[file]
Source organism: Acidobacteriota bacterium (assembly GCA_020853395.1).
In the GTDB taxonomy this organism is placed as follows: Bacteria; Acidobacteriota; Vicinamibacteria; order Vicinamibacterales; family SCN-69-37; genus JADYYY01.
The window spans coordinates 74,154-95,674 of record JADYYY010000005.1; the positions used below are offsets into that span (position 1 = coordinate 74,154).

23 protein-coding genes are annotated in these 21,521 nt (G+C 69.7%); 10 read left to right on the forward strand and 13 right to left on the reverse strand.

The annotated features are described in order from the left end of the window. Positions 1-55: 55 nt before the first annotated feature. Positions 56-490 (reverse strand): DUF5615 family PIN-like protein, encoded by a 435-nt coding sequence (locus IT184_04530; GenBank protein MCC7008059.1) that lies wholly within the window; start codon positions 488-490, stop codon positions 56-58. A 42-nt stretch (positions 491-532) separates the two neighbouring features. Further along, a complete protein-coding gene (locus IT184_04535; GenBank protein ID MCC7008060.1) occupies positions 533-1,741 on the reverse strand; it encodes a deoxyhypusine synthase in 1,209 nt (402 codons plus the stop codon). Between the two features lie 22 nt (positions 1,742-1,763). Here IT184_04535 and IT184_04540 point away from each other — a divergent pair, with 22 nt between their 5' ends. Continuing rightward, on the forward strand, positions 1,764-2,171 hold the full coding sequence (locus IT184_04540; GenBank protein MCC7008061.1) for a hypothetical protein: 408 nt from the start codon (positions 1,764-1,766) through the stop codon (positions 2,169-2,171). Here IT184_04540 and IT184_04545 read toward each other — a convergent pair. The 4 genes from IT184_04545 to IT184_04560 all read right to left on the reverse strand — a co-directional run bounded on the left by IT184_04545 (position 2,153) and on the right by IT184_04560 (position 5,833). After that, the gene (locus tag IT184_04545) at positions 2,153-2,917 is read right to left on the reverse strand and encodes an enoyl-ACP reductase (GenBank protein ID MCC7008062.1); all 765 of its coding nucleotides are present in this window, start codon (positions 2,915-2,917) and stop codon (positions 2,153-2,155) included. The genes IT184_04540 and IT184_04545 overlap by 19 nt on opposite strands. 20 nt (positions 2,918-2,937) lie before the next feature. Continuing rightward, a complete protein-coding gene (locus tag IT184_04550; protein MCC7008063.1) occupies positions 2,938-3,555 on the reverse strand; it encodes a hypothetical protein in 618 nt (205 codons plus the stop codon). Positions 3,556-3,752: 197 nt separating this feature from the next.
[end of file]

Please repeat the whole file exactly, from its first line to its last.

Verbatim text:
Source organism: Acidobacteriota bacterium (assembly GCA_020853395.1).
In the GTDB taxonomy this organism is placed as follows: Bacteria; Acidobacteriota; Vicinamibacteria; order Vicinamibacterales; family SCN-69-37; genus JADYYY01.
The window spans coordinates 74,154-95,674 of record JADYYY010000005.1; the positions used below are offsets into that span (position 1 = coordinate 74,154).

23 protein-coding genes are annotated in these 21,521 nt (G+C 69.7%); 10 read left to right on the forward strand and 13 right to left on the reverse strand.

The annotated features are described in order from the left end of the window. Positions 1-55: 55 nt before the first annotated feature. Positions 56-490 (reverse strand): DUF5615 family PIN-like protein, encoded by a 435-nt coding sequence (locus IT184_04530; GenBank protein MCC7008059.1) that lies wholly within the window; start codon positions 488-490, stop codon positions 56-58. A 42-nt stretch (positions 491-532) separates the two neighbouring features. Further along, a complete protein-coding gene (locus IT184_04535; GenBank protein ID MCC7008060.1) occupies positions 533-1,741 on the reverse strand; it encodes a deoxyhypusine synthase in 1,209 nt (402 codons plus the stop codon). Between the two features lie 22 nt (positions 1,742-1,763). Here IT184_04535 and IT184_04540 point away from each other — a divergent pair, with 22 nt between their 5' ends. Continuing rightward, on the forward strand, positions 1,764-2,171 hold the full coding sequence (locus IT184_04540; GenBank protein MCC7008061.1) for a hypothetical protein: 408 nt from the start codon (positions 1,764-1,766) through the stop codon (positions 2,169-2,171). Here IT184_04540 and IT184_04545 read toward each other — a convergent pair. The 4 genes from IT184_04545 to IT184_04560 all read right to left on the reverse strand — a co-directional run bounded on the left by IT184_04545 (position 2,153) and on the right by IT184_04560 (position 5,833). After that, the gene (locus tag IT184_04545) at positions 2,153-2,917 is read right to left on the reverse strand and encodes an enoyl-ACP reductase (GenBank protein ID MCC7008062.1); all 765 of its coding nucleotides are present in this window, start codon (positions 2,915-2,917) and stop codon (positions 2,153-2,155) included. The genes IT184_04540 and IT184_04545 overlap by 19 nt on opposite strands. 20 nt (positions 2,918-2,937) lie before the next feature. Continuing rightward, a complete protein-coding gene (locus tag IT184_04550; protein MCC7008063.1) occupies positions 2,938-3,555 on the reverse strand; it encodes a hypothetical protein in 618 nt (205 codons plus the stop codon). Positions 3,556-3,752: 197 nt separating this feature from the next.